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Senate sends $1.2T spending bill to Biden’s desk in late night vote

The Senate in the early hours of Saturday passed a sprawling $1.2 trillion package to fund large swaths of the government, capping off a dramatic negotiation in the upper chamber and an intense months-long spending fight.

The chamber approved the mammoth package, which spans more than a thousand pages, in a 74-24 vote, sending the bill to President Biden’s desk for his signature. The final vote came around 2 a.m., two hours after the shutdown deadline.

The House passed the legislation in a bipartisan, 286-134 vote earlier on Friday.

The package is the second and final batch of annual government funding bills to clear Congress, about six months after the initial deadline for lawmakers to finish their spending work for fiscal year 2024, which ends in late September.

The package — which combines half of the 12 annual funding bills — covers spending for the departments of Defense, Homeland Security (DHS), Labor, Health and Human Services, and State, as well as general government, financial services and foreign operations.

Negotiations to expedite its passage in the Senate dragged on for hours Friday, as conservatives pressed for votes on amendments to the plan. At one point, many senators were pessimistic about the possibility of passing the bill before Sunday.

Any amendment added to the bill would have required it to go back to the House, which has already left Washington for a two-week recess — and risked putting vulnerable Democrats in the position of taking difficult votes.

The amendments Republicans have been pushing for include border measures like the Laken Riley Act, which would require detention of undocumented immigrants charged with theft-related crimes, senators say.  Another amendment, pushed by Sen. Mike Crapo (R-Idaho), targets a Biden administration tailpipe emissions rule.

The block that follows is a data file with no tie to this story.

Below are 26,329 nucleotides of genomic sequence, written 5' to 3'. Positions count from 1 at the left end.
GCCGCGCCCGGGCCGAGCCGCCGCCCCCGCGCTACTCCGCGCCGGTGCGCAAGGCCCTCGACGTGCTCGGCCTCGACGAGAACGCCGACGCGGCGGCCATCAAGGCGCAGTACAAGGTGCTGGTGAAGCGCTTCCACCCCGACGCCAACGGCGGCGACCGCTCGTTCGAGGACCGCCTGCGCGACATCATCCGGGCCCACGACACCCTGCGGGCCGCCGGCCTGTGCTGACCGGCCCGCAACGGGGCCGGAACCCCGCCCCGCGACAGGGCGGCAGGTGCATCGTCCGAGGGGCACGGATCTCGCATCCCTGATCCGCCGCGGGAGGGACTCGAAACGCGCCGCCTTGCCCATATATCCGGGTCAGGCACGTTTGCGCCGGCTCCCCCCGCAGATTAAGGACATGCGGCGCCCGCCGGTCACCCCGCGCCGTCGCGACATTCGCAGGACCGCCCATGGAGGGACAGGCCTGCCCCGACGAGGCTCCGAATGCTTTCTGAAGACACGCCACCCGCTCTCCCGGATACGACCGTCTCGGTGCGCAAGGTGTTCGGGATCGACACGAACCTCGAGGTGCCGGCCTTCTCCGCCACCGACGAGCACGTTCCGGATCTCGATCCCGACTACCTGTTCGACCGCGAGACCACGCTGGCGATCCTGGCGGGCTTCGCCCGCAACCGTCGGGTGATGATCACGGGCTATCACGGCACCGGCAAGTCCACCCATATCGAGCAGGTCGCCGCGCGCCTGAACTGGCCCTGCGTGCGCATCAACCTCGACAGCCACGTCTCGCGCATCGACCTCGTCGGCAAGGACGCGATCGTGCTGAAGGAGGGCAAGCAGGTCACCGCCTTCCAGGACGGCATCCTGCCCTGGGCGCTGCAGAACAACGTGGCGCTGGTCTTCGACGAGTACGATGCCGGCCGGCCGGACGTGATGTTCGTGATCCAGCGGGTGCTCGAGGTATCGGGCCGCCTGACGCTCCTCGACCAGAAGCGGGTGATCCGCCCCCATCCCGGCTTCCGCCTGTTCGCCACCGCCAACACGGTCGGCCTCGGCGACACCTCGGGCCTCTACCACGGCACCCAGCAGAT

Republicans accused Democratic leadership of trying to shield vulnerable members from potentially tough votes in a critical election year.

“Taking a handful of votes on proposals that are related to this massive spending bill is not too much to ask,” Sen. John Thune (S.D.), the No. 2 Senate Republican, wrote on X on late Friday. “So make no mistake, if the government shuts down, it will be because of one thing and one thing only: Democrat leaders protecting vulnerable incumbents from taking hard votes.”

Meanwhile, Democrats accused Republicans of being unreasonable.

“Everybody knows the truth,” Sen. Cory Booker (D-N.J.) said. “If we amend this bill in any way, there’s going to be a shutdown because the House is gone. The only option we have is to pass it as is, and so there’s a game being played.”

In the end, none of the amendments passed.

The Office of Management and Budget ceased shutdown preparations on late Friday, the White House said, after it became apparent the Senate would “imminently pass” the funding package. The president is expected to sign the bill later on Saturday.

“Because obligations of federal funds are incurred and tracked on a daily basis, agencies will not shut down and may continue their normal operations,” the White House said.

Conservatives all week have railed against the package for its funding levels and the Democratic-backed investments in the bill since it was unveiled in the wee hours of Thursday, after a last-minute fight over DHS funding delayed rollout of the package for several days.